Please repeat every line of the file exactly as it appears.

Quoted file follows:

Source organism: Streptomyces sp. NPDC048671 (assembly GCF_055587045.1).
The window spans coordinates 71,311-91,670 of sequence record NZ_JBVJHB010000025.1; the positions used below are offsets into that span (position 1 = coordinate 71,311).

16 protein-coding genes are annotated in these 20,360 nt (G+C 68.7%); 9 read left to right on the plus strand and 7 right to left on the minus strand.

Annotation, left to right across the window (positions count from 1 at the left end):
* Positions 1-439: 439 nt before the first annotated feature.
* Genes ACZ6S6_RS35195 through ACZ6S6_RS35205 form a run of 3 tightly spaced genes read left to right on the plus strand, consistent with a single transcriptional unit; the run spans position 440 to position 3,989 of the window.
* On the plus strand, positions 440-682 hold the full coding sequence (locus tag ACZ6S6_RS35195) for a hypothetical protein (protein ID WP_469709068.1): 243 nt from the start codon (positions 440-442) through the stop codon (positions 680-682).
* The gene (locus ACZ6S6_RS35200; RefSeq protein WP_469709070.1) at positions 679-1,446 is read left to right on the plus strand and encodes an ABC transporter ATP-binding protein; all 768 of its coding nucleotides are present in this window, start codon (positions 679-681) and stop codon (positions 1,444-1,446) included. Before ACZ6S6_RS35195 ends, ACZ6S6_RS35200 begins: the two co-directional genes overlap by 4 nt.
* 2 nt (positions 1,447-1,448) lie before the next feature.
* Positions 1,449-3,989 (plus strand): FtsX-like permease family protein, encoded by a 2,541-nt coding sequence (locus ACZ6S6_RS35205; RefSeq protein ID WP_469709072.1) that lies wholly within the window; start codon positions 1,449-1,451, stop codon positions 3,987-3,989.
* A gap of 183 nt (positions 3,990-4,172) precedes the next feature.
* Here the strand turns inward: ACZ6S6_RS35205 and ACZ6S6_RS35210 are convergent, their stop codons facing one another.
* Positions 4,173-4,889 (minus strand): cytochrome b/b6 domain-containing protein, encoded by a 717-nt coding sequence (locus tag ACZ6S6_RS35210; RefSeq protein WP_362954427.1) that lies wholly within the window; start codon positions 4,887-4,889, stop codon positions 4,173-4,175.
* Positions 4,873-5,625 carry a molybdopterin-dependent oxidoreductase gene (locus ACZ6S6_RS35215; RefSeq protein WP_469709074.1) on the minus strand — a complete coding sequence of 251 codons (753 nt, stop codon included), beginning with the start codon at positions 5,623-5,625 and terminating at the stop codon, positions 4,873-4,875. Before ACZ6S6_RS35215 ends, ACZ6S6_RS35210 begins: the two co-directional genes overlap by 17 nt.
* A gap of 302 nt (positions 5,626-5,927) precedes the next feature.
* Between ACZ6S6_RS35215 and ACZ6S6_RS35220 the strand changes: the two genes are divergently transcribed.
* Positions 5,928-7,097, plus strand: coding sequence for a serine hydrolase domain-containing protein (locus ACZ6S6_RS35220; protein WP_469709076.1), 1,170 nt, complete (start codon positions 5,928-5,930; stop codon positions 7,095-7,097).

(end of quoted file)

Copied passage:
Source organism: Streptomyces sp. NPDC048671 (assembly GCF_055587045.1).
The window spans coordinates 71,311-91,670 of sequence record NZ_JBVJHB010000025.1; the positions used below are offsets into that span (position 1 = coordinate 71,311).

16 protein-coding genes are annotated in these 20,360 nt (G+C 68.7%); 9 read left to right on the plus strand and 7 right to left on the minus strand.

Annotation, left to right across the window (positions count from 1 at the left end):
* Positions 1-439: 439 nt before the first annotated feature.
* Genes ACZ6S6_RS35195 through ACZ6S6_RS35205 form a run of 3 tightly spaced genes read left to right on the plus strand, consistent with a single transcriptional unit; the run spans position 440 to position 3,989 of the window.
* On the plus strand, positions 440-682 hold the full coding sequence (locus tag ACZ6S6_RS35195) for a hypothetical protein (protein ID WP_469709068.1): 243 nt from the start codon (positions 440-442) through the stop codon (positions 680-682).
* The gene (locus ACZ6S6_RS35200; RefSeq protein WP_469709070.1) at positions 679-1,446 is read left to right on the plus strand and encodes an ABC transporter ATP-binding protein; all 768 of its coding nucleotides are present in this window, start codon (positions 679-681) and stop codon (positions 1,444-1,446) included. Before ACZ6S6_RS35195 ends, ACZ6S6_RS35200 begins: the two co-directional genes overlap by 4 nt.
* 2 nt (positions 1,447-1,448) lie before the next feature.
* Positions 1,449-3,989 (plus strand): FtsX-like permease family protein, encoded by a 2,541-nt coding sequence (locus ACZ6S6_RS35205; RefSeq protein ID WP_469709072.1) that lies wholly within the window; start codon positions 1,449-1,451, stop codon positions 3,987-3,989.
* A gap of 183 nt (positions 3,990-4,172) precedes the next feature.
* Here the strand turns inward: ACZ6S6_RS35205 and ACZ6S6_RS35210 are convergent, their stop codons facing one another.
* Positions 4,173-4,889 (minus strand): cytochrome b/b6 domain-containing protein, encoded by a 717-nt coding sequence (locus tag ACZ6S6_RS35210; RefSeq protein WP_362954427.1) that lies wholly within the window; start codon positions 4,887-4,889, stop codon positions 4,173-4,175.
* Positions 4,873-5,625 carry a molybdopterin-dependent oxidoreductase gene (locus ACZ6S6_RS35215; RefSeq protein WP_469709074.1) on the minus strand — a complete coding sequence of 251 codons (753 nt, stop codon included), beginning with the start codon at positions 5,623-5,625 and terminating at the stop codon, positions 4,873-4,875. Before ACZ6S6_RS35215 ends, ACZ6S6_RS35210 begins: the two co-directional genes overlap by 17 nt.
* A gap of 302 nt (positions 5,626-5,927) precedes the next feature.
* Between ACZ6S6_RS35215 and ACZ6S6_RS35220 the strand changes: the two genes are divergently transcribed.
* Positions 5,928-7,097, plus strand: coding sequence for a serine hydrolase domain-containing protein (locus ACZ6S6_RS35220; protein WP_469709076.1), 1,170 nt, complete (start codon positions 5,928-5,930; stop codon positions 7,095-7,097).